Psst... We're working on the next generation of Chowhound! View >
HOME > Chowhound > Home Cooking >
Jul 19, 2006 01:54 PM

Weber Beer Can Chicken Cooker Question & Comments

So, I purchased the Weber version of the Beer Can Chicken cooker. I bought this one because it looked a lot sturdier than most, plus it had a nice sized bottom to add veggies to cook in while the chicken was roasting.

All in all, the chicken came out very nicely. Only 2 things I wasn't so keen on:

1. The pan was very difficult to remove from the grill I don't know why they do not manufacture this with handles on the side to grasp. It took both my husband and I to manuever the thing off the grill, oh so carefully mind you because the bottom of it was of course filled with the chicken drippings and veggies. I'd suggest turning off the grill before removal on the off chance of a spill. All that fat on top of the gas flame could be quite the disaster. In the end, DH managed to remove the chicken from the roaster with tongs and get it onto a serving platter, but not without a lot of muss and fuss. Thankfully, chicken did remain whole in the removal.

2. Surprised that the skin did not get as crisp as I anticipated. Found that doing it in the oven produced a much more browned and crunch product. I did not peek at the chicken except for one quickie mid-way through cooking, so there was little heat to escape. I'd do the same at home. I can only think that maybe the juices in the pan were spattering back up onto the chicken, basically basting it as it cooked. Personally, I never baste my birds - I find it unnecessary.

However, the chicken was incredibly moist and tender and very flavorful. We didn't use beer - in fact the instructions specifically warned against using alcohol in the well - although my husband seems to think that beer doesn't count due to most of them having a very low alcohol content. I just filled it up with lemon juice and zest, various herbs and such. The veggies came out quite nice too.

But, it was a nice way to cook a whole chicken on a hot summer day. I'm sure I'll use it again, but I sure would like to figure out how to get the skin a darker color next time.

  1. Click to Upload a photo (10 MB limit)
  1. I don't have the Weber can chicken stand, but my version has an open grate across the bottom, which allows the fat to drip through. If you want a crispier skin, rub it generously with oil before putting it on...if color is more of a concern, you can stir a little soy into the oil.

    1. At what temperature were you cooking? You might need to raise it to 325 or higher to get a crispier skin. I also like to let the bird sit on a rack in the fridge for a few hours to dry out the skin before I put it on the smoker-- that helps to get a crispier skin, as does rubbing it with oil as suggested, or even mopping it with a little melted butter along the way...Also, I like to use high-heat rubbery gloves rather than tongs or other tools so I can get hands on with the food, which might help for removal in the future...

      1. I had it at 325, but I like the idea of having the bird sit in the frig uncovered for a while to dry out and rubbing w/some oil and/or butter. I took it straight out of the bag, into onto the grill more or less.

        I'll also try the rubber glove method next time - that's a great tip!

        1 Reply
        1. re: sivyaleah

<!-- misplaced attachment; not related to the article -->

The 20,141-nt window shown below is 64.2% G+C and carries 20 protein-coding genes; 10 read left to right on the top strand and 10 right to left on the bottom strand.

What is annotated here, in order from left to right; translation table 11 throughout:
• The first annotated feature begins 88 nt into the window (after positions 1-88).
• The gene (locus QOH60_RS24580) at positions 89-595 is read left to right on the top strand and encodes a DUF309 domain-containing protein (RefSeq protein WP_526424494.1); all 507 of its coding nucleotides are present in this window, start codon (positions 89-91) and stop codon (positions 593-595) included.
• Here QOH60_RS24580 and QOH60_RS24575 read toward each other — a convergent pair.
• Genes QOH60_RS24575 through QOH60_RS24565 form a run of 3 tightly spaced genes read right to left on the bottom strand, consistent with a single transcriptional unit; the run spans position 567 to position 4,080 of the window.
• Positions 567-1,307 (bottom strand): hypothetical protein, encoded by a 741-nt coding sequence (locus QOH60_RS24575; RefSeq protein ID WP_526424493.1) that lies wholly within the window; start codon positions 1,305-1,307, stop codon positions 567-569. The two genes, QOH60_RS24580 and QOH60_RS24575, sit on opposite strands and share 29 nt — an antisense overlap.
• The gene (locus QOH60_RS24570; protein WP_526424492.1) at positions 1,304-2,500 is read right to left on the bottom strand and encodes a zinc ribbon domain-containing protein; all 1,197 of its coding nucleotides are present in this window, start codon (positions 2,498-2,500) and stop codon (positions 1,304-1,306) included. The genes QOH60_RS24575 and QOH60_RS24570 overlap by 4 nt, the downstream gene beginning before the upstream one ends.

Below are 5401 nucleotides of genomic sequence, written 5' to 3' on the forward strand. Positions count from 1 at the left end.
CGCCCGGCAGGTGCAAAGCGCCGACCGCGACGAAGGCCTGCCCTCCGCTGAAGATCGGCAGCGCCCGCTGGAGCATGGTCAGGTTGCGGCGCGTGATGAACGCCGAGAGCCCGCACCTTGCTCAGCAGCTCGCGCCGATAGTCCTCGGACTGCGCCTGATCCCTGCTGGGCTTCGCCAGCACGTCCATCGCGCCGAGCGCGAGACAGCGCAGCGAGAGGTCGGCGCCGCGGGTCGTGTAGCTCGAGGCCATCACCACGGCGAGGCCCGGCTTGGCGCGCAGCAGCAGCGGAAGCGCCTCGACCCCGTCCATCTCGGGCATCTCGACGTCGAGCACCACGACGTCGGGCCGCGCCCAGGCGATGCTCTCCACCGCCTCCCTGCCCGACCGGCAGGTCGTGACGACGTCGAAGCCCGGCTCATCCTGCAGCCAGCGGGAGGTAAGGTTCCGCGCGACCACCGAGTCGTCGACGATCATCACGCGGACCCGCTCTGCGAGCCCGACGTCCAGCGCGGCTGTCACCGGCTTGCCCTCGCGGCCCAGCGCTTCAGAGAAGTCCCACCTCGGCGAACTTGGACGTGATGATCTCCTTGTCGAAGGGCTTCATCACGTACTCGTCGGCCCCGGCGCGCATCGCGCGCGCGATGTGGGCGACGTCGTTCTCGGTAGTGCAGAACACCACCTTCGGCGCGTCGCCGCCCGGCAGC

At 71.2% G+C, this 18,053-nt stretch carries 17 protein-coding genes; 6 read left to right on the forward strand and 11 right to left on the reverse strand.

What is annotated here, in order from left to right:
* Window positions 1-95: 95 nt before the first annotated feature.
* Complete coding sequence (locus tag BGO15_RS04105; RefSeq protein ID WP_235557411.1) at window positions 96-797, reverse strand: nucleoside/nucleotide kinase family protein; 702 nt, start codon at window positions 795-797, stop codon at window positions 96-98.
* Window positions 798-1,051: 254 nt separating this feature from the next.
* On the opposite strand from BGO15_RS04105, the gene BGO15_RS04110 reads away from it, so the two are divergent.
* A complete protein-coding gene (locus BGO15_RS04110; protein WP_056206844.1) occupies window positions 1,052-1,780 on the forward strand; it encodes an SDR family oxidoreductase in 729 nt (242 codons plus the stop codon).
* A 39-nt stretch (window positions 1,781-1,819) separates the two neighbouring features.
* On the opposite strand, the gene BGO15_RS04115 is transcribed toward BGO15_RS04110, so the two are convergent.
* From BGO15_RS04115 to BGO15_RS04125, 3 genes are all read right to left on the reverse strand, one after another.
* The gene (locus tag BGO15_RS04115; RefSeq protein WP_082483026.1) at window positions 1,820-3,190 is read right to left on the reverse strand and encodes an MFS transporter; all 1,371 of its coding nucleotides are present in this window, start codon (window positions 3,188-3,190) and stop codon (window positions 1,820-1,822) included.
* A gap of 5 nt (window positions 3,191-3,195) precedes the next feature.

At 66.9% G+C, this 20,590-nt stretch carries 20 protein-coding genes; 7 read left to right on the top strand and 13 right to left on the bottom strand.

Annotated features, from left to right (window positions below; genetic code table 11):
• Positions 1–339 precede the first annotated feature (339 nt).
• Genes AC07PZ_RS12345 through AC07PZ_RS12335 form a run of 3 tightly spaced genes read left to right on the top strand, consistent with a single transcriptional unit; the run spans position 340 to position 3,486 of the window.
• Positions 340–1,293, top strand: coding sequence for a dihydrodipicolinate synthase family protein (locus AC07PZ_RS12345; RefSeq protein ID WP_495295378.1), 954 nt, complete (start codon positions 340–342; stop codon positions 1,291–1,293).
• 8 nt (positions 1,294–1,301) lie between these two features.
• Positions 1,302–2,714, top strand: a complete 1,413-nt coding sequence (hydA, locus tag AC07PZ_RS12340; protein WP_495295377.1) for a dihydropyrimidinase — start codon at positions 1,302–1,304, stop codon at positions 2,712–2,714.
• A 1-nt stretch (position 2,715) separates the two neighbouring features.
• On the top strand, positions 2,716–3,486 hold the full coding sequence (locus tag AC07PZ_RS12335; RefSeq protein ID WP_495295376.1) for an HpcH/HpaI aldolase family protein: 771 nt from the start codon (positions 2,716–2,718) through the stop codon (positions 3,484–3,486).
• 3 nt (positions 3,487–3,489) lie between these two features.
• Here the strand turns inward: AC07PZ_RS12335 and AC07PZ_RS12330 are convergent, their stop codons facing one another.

I have the Weberchicken stand, and crispy skin is very important to me...I do leave the bird out in the fridge, I don't oil it ..I have found this has produced flabbier skin..but I DO cook it at a higher temp...375...and if close to the end of cooking it still isn't crisp enough for me, I crank up the heat to the highest setting for the last few minutes...
          good luck.

        2. I usually have it in there with at the highest temperature for the first half hour. I then lower it to medium low and continue cooking for an hour. This produces very crisp skin(well oiled befor ecooking) and fall off the bone moist meat

          4 Replies
          1. re: MVNYC

            MVNYC..I'm going to try it your way next time, since preheating always takes it to the higher temp....any idea what temp. meduim low might be? 300...325? do you also brine?

            1. re: ChowFun_derek

              I dont brine unless i am doing a turkey. The smaller birds dont need it, though i sometimes marinate the whole thing before drying thourougly and rubbing with whatever spice mixture im using.

              I have communal grills on my property so i really dont know what temp they get to. When the grill is on high you can peek without losing too much heat though to see how the skin is going. I think medium low is probably in that range, i usually dont peek when it is on that temp.

              The important thing to do when using a gas grill is use a smoker box. I cant stres this enough, the smoke imparted from this really makes the final product. The grill i use has three grates. The two grates on the side i take off(which are above the lit burners) and place a smoker box over each. I usually use hickory or applewood

            2. re: MVNYC

              I was thinking about doing it this way the next time too. My grill isn't a smoker tho. But I frequently handle birds this way in the oven, so maybe it might make a difference on the grill.

              I do find, however, that you really can't get the grill temp to go very low anyway - I think 325ish was about as low as mine would get.

              1. re: sivyaleah

                You can regulate this by opening it every so often

            3. I do them on an offset smoker, for what that's worth, but they usually come out so juicy it doesn't seem worth the extra step of brining. When I do parts, or even butterflied birds then I usually do some sort of marinade or brine.

              Have you tried anything other than beer? I used onion, garlic and 7up once. That was actually pretty nice.